In the early 1980s my father was raising three teenagers, and in deep financial trouble. I'd come home from school to find the water had been shut off. By nightfall the electricity might be off as well.
Now my husband and I have three children and all the financial stress that comes with raising a family and paying a mortgage. Lately, I've been putting groceries on credit. Everyday, unanticipated expenses creep like termites beneath the floorboards.
But here's what I know. Things work out. They just do. It's what my father taught me.
One morning, my father and I were driving to 7-11 before school when he confided that he was in "serious" trouble - and that all the money he had to his name was sitting on the console between our seats. I glanced at a handful of pennies that were sticky with spilled Pepsi. I quizzed him. Was this really all the money we had? Yes.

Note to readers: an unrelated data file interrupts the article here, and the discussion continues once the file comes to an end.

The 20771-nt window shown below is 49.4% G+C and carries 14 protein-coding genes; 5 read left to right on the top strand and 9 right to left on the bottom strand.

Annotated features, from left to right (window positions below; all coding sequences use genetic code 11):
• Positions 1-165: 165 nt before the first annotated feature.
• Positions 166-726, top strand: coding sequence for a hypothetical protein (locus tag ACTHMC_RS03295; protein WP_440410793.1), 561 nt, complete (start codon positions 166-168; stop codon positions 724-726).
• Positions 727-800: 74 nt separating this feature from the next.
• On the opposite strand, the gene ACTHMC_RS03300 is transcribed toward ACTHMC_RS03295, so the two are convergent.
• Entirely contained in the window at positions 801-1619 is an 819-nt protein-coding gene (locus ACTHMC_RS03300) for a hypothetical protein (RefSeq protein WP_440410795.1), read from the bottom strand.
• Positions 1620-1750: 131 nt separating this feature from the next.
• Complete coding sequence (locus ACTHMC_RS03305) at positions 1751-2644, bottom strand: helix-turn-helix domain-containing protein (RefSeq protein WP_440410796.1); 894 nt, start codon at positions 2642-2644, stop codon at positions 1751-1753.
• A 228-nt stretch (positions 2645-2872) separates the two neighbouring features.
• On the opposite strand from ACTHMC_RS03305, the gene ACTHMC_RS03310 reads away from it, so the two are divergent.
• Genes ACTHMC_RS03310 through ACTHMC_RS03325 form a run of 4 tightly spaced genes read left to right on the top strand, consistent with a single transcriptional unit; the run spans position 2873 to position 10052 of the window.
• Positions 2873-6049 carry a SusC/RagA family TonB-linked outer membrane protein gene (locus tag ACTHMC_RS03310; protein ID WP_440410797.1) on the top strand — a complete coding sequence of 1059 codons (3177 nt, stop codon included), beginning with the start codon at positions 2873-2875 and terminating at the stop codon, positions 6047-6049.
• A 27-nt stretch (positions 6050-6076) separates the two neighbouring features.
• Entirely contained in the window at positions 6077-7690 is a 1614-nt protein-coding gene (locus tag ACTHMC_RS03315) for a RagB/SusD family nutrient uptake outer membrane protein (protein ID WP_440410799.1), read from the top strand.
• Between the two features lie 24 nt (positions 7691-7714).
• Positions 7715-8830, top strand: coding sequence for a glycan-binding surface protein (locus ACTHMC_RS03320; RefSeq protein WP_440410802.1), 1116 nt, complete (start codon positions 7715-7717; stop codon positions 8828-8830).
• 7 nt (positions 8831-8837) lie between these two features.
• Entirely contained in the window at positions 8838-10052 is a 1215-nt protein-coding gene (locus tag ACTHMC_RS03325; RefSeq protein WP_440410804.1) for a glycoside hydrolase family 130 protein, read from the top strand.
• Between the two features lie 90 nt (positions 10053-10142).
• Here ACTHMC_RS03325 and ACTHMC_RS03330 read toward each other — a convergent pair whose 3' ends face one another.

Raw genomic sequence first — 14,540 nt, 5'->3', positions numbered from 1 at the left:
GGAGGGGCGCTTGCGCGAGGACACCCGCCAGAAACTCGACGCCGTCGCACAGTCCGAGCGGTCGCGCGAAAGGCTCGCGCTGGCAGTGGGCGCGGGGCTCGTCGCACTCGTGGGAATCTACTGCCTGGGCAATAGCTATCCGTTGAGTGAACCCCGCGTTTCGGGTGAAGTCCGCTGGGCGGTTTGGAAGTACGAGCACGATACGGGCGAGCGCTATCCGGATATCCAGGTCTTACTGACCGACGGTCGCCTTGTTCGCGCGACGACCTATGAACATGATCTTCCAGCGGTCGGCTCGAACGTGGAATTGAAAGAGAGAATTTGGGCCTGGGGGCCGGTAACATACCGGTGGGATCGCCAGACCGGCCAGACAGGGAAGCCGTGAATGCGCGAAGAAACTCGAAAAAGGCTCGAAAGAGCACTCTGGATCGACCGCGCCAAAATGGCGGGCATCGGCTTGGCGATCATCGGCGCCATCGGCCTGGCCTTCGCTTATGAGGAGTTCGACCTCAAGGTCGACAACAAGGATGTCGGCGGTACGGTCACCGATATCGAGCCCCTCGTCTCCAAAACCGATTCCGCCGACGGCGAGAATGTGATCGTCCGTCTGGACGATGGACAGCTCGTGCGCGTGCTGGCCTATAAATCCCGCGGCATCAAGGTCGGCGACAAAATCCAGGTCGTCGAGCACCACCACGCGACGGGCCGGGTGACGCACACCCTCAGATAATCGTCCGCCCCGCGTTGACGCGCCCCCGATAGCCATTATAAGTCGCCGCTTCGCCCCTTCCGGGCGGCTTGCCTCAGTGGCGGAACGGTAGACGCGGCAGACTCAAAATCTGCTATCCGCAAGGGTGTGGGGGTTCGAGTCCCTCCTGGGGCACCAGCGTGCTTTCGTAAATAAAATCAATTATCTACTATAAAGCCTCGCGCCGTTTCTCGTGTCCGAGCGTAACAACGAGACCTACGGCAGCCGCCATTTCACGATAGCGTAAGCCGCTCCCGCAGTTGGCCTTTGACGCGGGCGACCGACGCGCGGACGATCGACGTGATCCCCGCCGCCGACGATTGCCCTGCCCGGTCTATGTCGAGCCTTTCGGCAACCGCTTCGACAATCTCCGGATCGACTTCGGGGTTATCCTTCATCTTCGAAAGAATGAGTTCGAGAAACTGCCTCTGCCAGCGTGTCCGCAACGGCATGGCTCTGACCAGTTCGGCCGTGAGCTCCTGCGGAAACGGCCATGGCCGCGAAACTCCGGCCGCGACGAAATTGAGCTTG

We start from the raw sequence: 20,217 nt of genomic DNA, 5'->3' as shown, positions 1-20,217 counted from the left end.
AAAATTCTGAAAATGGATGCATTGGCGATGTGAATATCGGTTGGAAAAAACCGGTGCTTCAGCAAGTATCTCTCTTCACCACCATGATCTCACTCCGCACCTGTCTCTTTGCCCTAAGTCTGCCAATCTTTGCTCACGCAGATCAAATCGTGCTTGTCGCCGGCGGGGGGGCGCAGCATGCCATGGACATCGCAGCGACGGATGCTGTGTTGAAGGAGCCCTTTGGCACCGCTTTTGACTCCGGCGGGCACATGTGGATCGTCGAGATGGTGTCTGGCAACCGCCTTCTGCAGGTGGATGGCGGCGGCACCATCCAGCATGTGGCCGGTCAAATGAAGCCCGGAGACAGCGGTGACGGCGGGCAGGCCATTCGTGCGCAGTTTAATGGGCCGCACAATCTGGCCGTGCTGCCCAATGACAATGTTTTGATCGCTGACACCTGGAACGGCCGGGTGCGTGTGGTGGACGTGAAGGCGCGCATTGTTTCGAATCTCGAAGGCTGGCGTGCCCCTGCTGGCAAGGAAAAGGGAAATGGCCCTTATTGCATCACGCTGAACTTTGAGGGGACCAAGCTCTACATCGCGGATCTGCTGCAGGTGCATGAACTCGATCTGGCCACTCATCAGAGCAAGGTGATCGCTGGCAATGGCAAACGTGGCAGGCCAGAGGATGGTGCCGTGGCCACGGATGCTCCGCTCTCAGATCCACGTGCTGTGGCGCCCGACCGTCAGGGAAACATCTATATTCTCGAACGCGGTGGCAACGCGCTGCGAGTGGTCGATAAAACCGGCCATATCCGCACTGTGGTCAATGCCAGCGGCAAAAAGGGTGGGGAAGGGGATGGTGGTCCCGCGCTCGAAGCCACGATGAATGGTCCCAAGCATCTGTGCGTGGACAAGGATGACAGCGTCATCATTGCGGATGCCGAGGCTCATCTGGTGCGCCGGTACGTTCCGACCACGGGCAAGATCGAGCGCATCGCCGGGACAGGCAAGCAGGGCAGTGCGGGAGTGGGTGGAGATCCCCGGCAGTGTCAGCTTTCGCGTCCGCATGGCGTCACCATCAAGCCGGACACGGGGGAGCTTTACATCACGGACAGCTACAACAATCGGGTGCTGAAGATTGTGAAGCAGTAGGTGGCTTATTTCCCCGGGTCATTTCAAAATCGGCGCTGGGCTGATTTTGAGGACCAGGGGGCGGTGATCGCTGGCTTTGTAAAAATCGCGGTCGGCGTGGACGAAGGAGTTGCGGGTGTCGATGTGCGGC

Then he told me, that no matter what, he was going "to figure things out." He was going to get us out of this mess he was in. In his most desperate hour, he found an unconventional way to save us. He auctioned off the entire contents of our house; furniture, Grandma's antiques, and every collected treasure from our front porch. He used the cash to rescue the house from foreclosure. And, I know it's drastic, but in the big picture we were all okay. We learned that if the ship starts sinking, it's better to throw the less important things overboard. My father still says that after he sold everything he owned, he felt more happy and free than he ever had before.